Woolloongabba

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Woolloongabba
BrisbaneQueensland
Woolloongabba Post Office (former), 1905.JPG
Former post office on Stanley Street in Woolloongabba.
Woolloongabba is located in Queensland
Woolloongabba
Woolloongabba
Coordinates 27°29′28″S 153°02′18″E / 27.49111°S 153.03833°E / -27.49111; 153.03833Coordinates: 27°29′28″S 153°02′18″E / 27.49111°S 153.03833°E / -27.49111; 153.03833
Population 4,789 (2011 census)[1]
 • Density 2,000/km2 (5,170/sq mi)
Postcode(s) 4102[2]
Area 2.4 km2 (0.9 sq mi)
Location 2 km (1 mi) SE of CBD[3]
LGA(s) City of Brisbane
(The Gabba Ward)[4]
State electorate(s) South Brisbane
Federal Division(s) Griffith
Suburbs around Woolloongabba:
South Brisbane Kangaroo Point East Brisbane
Dutton Park Woolloongabba Coorparoo
Fairfield Annerley Greenslopes

Woolloongabba is a suburb of Brisbane, Australia.[5] It is located 2 kilometres (1.2 mi) south-east of the CBD,[3] and contains the Brisbane Cricket Ground ('the Gabba') and the Princess Alexandra Hospital. It is crossed by several major roads including the Pacific Motorway. The suburb was once home to a large tram depot.

Toponymy[edit]

Experts are divided regarding the Aboriginal meaning of the name, preferring either 'whirling waters' (woolloon and capemm) or 'fight talk place' (woolloon and gabba).[6]

Because the area was low-lying and swampy, it was known as the One Mile Swamp. Although this name appears to be unofficial, it was in common use until the early 1890s.[7]

History[edit]

Diamantina Hospital for Chronic Diseases, 1920
Gabba Fiveways, 1929

The suburb has a significant link to the history of transport in Brisbane. Between 1884 and 1969 the main railway locomotive depot for lines south of the Brisbane River was beside Stanley St. It was reached via a line that ran beside Stanley St, then crossing it, Logan Road and Ipswich Road to the main line at Dutton Park. By the 1960s services from the depot were causing significant delays to traffic as they crossed these three major roads.

The suburb was served by horse-drawn trams from 1885 to 1897, which were replaced by electric trams, which in turn ceased operation on 13 April 1969. All but one of Brisbane's trolleybus routes traversed the suburb, from 1953 to 1969. The Woolloongabba Fiveways (the intersection of Stanley Street, Main Street, Logan Road and Ipswich Road) was a complex junction with tram and railway lines, and tram and trolleybus overhead. Trams were controlled by a signalman, who operated the points (or switches) from a signal cabin near the eastern side of the junction. Trains were escorted across the junction by a flagman. Curiously, Queensland Railways always referred to the branch line as the Wooloongabba Branch, spelt with only one 'l'.[8]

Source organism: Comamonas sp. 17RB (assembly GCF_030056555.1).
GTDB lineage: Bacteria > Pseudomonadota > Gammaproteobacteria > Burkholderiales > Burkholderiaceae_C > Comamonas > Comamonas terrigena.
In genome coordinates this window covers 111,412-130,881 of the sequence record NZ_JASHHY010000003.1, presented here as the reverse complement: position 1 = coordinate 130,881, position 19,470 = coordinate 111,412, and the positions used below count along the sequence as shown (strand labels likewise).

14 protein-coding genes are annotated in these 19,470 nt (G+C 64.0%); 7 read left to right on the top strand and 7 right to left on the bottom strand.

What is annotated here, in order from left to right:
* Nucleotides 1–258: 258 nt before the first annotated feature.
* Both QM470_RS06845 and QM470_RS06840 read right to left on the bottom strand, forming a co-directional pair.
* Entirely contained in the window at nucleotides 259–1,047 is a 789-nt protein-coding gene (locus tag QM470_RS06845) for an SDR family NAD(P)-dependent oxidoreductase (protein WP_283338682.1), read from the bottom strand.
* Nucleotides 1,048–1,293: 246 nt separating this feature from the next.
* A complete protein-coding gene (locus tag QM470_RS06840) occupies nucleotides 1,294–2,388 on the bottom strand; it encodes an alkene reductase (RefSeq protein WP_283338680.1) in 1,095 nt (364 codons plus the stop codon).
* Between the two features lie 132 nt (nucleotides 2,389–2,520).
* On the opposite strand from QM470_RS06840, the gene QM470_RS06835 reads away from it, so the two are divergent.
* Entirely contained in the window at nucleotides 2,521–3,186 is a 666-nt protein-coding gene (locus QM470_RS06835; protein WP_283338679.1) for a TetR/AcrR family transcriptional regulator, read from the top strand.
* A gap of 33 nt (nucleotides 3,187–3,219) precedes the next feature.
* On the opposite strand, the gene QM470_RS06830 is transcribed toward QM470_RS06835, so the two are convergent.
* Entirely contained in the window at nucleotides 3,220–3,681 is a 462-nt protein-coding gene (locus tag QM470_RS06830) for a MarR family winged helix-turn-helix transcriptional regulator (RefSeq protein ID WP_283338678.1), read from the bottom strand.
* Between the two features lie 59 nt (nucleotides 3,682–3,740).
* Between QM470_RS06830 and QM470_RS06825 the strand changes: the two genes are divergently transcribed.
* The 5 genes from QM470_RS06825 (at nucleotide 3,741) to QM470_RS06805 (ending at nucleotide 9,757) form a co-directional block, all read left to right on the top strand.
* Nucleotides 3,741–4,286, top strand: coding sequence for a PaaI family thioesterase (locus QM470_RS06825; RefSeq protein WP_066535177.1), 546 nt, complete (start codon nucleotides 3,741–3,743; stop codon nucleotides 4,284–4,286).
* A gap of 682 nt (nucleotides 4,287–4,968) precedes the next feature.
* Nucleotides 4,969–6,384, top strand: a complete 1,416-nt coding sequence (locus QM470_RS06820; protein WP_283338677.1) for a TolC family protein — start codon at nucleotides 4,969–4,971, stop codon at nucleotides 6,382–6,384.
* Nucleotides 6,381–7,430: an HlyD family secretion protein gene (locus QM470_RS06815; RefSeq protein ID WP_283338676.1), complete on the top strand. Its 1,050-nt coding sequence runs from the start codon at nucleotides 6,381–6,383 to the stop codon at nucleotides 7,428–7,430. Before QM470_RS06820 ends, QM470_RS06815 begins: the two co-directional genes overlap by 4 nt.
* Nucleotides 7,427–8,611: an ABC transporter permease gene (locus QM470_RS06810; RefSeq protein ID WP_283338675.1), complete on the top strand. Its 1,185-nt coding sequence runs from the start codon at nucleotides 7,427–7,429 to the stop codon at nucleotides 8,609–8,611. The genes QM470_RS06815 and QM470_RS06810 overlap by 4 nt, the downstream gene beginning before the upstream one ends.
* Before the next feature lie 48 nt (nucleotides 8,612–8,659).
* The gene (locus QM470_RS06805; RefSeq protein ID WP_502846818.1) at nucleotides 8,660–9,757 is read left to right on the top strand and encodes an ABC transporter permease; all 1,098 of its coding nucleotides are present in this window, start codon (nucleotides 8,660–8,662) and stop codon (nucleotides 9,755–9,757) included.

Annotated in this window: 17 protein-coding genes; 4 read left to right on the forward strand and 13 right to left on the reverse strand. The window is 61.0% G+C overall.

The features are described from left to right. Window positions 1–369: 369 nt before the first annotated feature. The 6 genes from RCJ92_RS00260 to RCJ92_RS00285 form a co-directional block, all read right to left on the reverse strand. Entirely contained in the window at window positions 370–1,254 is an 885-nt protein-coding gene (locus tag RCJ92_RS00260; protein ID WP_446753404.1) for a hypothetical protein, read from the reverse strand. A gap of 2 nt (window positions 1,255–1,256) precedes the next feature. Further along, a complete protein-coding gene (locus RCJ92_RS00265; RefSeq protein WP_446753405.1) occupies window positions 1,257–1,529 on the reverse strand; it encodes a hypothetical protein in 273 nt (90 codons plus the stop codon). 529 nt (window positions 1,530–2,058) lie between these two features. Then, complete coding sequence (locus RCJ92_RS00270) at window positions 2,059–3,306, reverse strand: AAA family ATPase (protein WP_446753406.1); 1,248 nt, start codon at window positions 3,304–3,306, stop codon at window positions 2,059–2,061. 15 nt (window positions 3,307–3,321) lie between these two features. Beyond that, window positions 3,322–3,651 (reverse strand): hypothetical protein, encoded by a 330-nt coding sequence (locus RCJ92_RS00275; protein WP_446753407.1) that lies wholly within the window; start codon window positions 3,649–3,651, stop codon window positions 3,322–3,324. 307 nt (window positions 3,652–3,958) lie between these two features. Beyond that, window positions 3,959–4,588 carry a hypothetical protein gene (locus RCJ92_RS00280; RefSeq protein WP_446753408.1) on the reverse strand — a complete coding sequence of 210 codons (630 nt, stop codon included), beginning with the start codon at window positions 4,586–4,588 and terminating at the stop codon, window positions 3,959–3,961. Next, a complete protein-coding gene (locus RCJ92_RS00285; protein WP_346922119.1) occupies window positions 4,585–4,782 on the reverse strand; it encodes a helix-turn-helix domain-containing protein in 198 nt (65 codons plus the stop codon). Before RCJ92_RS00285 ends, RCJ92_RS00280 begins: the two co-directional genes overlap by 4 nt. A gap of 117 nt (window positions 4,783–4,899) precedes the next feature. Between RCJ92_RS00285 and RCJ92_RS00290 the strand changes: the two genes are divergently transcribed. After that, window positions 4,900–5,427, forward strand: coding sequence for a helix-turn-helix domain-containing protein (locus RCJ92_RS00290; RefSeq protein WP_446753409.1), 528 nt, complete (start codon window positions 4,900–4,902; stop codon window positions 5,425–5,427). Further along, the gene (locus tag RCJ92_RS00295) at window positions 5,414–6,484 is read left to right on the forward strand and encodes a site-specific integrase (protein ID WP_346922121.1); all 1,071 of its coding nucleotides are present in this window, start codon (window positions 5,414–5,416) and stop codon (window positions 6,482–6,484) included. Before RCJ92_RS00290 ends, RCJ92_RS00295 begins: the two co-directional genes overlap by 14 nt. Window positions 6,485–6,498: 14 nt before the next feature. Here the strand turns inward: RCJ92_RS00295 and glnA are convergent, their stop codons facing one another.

From 1927 until 1969 the largest of the Brisbane City Council's tram depots was on Ipswich Road, opposite the Princess Alexandra Hospital. It was also used by the council's buses.

In early 1942 the first Coca-Cola bottling plant in Australia was built in Woolloongabba at 36-39 Balaclava Street.[9] It was originally designed to supply the demands of the newly arrived US military personnel, but later expanded production to the local Australian market.

Attractions[edit]

Main entrance to the Princess Alexandra Hospital, 2010
The Pacific Motorway in Woolloongabba, 2006

The suburb is home to the Brisbane Cricket Ground known as "The Gabba", and the Princess Alexandra Hospital. Woolloongabba has many apartment buildings due to river views, and the suburb's proximity to the Brisbane central business district and South Bank Parklands. The Norman Hotel is a local landmark that has served customers since 1890.[10] The head office of the Queensland Justices Assosciation is located in Woolloongabba.[11]

Heritage listings[edit]

Woolloongabba has a number of heritage-listed sites, including:

Places of Worship[edit]

Woolloongabba is home to a number of places of worship, particularly Eastern European churches, including:

  • Serbian Orthodox Church of Saint Nicholas (Ross Street)[25]
  • Holy Trinity Anglican Church (Hawthorne Street)[26]
  • Finnish Lutheran Church in Brisbane (Hawthorne Street)[27]
  • Holy Annunciation Orthodox Church (Park Road)[28]
  • Protection of the Mother of God Ukrainian Catholic Church (Broadway Street)[29]
  • New Apostolic Church (Qualtrough Street)[30]
  • Darul Uloom Islamic Academy of Brisbane (Agnes Street)[31]
  • South Brisbane Seventh-day Adventist Church (O'Keefe Street)[32]

Sport and recreation[edit]

See Brisbane Cricket Ground.

Demographics[edit]

In the 2011 census, the population of Woolloongabba was 4,789, 46.8% female and 53.2% male. The median age of the Woolloongabba population was 31 years, 6 years below the Australian median. 55% of people living in Woolloongabba were born in Australia, compared to the national average of 69.8%; the next most common countries of birth were New Zealand 3.2%, India 3.1%, England 2.8%, Korea, Republic of 2.6%, China 2.5%. 62.6% of people spoke only English at home; the next most common languages were 3.3% Mandarin, 2.8% Vietnamese, 2.5% Korean, 2.1% Cantonese, 1.2% Greek.